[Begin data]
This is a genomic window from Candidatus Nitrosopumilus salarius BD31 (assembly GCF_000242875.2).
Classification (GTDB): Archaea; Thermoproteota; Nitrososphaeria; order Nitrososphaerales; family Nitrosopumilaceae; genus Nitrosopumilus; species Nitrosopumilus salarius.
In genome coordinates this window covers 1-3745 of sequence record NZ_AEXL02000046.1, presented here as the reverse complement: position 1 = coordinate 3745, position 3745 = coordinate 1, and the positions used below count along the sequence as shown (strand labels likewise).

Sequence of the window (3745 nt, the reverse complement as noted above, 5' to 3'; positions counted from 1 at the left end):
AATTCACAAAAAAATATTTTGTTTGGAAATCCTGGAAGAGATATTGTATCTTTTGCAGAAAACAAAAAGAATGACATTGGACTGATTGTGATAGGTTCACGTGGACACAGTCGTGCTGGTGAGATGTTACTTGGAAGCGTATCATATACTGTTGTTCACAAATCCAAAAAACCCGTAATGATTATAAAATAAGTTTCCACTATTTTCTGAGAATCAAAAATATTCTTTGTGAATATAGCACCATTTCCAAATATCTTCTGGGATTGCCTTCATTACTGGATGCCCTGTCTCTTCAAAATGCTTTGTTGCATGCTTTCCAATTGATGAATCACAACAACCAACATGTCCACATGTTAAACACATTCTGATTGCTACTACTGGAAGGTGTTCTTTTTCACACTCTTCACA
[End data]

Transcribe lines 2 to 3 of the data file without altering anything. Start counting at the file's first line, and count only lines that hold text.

Classification (GTDB): Archaea; Thermoproteota; Nitrososphaeria; order Nitrososphaerales; family Nitrosopumilaceae; genus Nitrosopumilus; species Nitrosopumilus salarius.
In genome coordinates this window covers 1-3745 of sequence record NZ_AEXL02000046.1, presented here as the reverse complement: position 1 = coordinate 3745, position 3745 = coordinate 1, and the positions used below count along the sequence as shown (strand labels likewise).